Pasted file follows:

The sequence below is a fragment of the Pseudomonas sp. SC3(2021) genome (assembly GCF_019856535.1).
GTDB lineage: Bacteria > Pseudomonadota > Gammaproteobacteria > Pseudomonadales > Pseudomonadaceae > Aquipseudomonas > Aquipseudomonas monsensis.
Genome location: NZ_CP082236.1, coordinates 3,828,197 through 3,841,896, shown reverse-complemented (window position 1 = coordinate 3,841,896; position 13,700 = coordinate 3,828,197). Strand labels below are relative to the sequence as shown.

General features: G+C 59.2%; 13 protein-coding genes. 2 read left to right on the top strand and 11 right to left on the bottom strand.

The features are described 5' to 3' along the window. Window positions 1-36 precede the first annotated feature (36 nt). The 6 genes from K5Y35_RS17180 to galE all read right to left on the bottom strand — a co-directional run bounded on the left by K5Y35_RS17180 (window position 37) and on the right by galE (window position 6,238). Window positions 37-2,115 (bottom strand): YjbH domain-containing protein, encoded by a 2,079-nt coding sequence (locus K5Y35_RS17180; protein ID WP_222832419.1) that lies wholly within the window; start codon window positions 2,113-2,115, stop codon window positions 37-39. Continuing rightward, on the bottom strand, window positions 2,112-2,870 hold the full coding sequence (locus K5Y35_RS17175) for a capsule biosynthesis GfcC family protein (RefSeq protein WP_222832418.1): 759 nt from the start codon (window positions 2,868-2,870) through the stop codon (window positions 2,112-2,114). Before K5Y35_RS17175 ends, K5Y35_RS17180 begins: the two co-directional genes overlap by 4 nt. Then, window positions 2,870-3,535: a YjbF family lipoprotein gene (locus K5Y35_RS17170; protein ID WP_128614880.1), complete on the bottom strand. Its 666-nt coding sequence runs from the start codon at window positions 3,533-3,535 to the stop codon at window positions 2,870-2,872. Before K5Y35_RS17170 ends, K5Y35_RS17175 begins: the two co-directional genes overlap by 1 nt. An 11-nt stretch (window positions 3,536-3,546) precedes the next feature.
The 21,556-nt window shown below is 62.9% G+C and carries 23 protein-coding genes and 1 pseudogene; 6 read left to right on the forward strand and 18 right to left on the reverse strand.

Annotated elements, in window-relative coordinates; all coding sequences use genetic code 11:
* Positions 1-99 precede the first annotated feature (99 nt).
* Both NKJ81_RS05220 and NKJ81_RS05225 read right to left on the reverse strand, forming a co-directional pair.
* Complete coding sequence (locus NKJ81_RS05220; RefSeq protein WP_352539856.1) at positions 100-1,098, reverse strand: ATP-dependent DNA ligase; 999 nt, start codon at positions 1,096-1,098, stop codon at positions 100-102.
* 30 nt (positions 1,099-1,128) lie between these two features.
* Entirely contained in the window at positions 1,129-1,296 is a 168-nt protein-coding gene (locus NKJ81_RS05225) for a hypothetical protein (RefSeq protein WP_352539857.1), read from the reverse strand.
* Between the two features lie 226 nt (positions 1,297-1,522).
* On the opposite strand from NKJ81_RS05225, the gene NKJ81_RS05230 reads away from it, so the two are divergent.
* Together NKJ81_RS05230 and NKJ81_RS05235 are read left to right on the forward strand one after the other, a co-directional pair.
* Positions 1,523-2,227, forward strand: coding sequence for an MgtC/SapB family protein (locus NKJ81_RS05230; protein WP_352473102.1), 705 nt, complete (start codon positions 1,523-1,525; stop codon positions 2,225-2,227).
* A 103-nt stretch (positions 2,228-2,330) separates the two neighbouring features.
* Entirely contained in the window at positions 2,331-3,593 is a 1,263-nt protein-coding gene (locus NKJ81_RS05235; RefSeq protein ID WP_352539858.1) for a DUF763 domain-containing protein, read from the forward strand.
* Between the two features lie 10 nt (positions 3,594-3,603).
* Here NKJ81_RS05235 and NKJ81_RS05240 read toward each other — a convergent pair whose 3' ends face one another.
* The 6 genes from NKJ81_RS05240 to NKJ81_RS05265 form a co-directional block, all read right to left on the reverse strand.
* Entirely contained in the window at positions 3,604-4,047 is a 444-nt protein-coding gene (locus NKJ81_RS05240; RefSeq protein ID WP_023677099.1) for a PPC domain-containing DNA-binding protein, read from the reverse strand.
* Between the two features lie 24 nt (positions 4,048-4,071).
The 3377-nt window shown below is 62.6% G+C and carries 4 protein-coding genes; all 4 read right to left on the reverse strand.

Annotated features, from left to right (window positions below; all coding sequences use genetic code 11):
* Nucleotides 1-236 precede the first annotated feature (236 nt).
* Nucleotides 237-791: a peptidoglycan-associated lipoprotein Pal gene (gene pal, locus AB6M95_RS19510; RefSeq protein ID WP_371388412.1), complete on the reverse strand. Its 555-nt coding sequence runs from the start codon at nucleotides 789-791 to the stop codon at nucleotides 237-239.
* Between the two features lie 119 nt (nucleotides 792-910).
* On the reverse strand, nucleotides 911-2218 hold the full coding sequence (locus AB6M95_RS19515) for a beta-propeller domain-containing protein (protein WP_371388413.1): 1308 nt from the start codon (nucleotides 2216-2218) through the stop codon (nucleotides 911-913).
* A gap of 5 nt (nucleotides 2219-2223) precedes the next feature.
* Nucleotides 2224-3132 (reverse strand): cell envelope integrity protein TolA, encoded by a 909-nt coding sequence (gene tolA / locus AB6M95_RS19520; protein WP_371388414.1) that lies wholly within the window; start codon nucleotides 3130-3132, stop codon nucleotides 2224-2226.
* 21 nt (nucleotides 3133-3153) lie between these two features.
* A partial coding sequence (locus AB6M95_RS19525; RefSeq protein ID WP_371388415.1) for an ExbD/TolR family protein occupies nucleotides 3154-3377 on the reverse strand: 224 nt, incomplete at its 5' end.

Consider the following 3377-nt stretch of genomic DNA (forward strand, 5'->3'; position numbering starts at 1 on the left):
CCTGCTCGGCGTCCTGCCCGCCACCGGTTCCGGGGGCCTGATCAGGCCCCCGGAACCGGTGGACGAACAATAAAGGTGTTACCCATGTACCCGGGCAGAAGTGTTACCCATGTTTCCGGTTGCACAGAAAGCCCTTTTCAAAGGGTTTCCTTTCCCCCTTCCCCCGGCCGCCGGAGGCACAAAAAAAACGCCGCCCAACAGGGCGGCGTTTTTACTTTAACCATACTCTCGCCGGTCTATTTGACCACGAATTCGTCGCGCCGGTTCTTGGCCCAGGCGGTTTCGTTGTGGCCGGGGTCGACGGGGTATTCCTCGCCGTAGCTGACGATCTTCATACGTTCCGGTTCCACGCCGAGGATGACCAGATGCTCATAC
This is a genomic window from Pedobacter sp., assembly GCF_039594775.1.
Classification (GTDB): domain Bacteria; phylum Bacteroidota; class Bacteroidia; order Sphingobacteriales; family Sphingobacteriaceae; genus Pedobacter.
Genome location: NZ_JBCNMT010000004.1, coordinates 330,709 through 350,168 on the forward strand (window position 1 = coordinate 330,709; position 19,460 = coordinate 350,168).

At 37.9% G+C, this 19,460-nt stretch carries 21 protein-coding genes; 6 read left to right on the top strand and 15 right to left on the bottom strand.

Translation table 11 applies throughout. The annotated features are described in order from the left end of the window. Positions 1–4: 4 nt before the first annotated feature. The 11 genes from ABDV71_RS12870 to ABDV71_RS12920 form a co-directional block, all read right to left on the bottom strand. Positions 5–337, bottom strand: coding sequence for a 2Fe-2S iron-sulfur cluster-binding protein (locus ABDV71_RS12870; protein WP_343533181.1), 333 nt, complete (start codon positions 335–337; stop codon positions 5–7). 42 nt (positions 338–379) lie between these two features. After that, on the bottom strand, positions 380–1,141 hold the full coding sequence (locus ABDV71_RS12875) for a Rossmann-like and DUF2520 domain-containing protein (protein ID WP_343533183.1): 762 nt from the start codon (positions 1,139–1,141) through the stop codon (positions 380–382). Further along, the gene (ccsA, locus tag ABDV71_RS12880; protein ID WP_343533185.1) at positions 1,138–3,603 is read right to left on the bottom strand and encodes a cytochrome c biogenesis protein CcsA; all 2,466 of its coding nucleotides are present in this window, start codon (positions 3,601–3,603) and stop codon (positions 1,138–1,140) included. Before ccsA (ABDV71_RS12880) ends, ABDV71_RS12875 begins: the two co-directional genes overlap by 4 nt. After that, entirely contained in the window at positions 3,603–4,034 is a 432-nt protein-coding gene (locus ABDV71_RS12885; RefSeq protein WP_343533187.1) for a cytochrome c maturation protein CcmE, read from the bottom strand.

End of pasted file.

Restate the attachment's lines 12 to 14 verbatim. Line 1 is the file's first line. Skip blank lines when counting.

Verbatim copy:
* Entirely contained in the window at positions 1,129-1,296 is a 168-nt protein-coding gene (locus NKJ81_RS05225) for a hypothetical protein (RefSeq protein WP_352539857.1), read from the reverse strand.
* Between the two features lie 226 nt (positions 1,297-1,522).
* On the opposite strand from NKJ81_RS05225, the gene NKJ81_RS05230 reads away from it, so the two are divergent.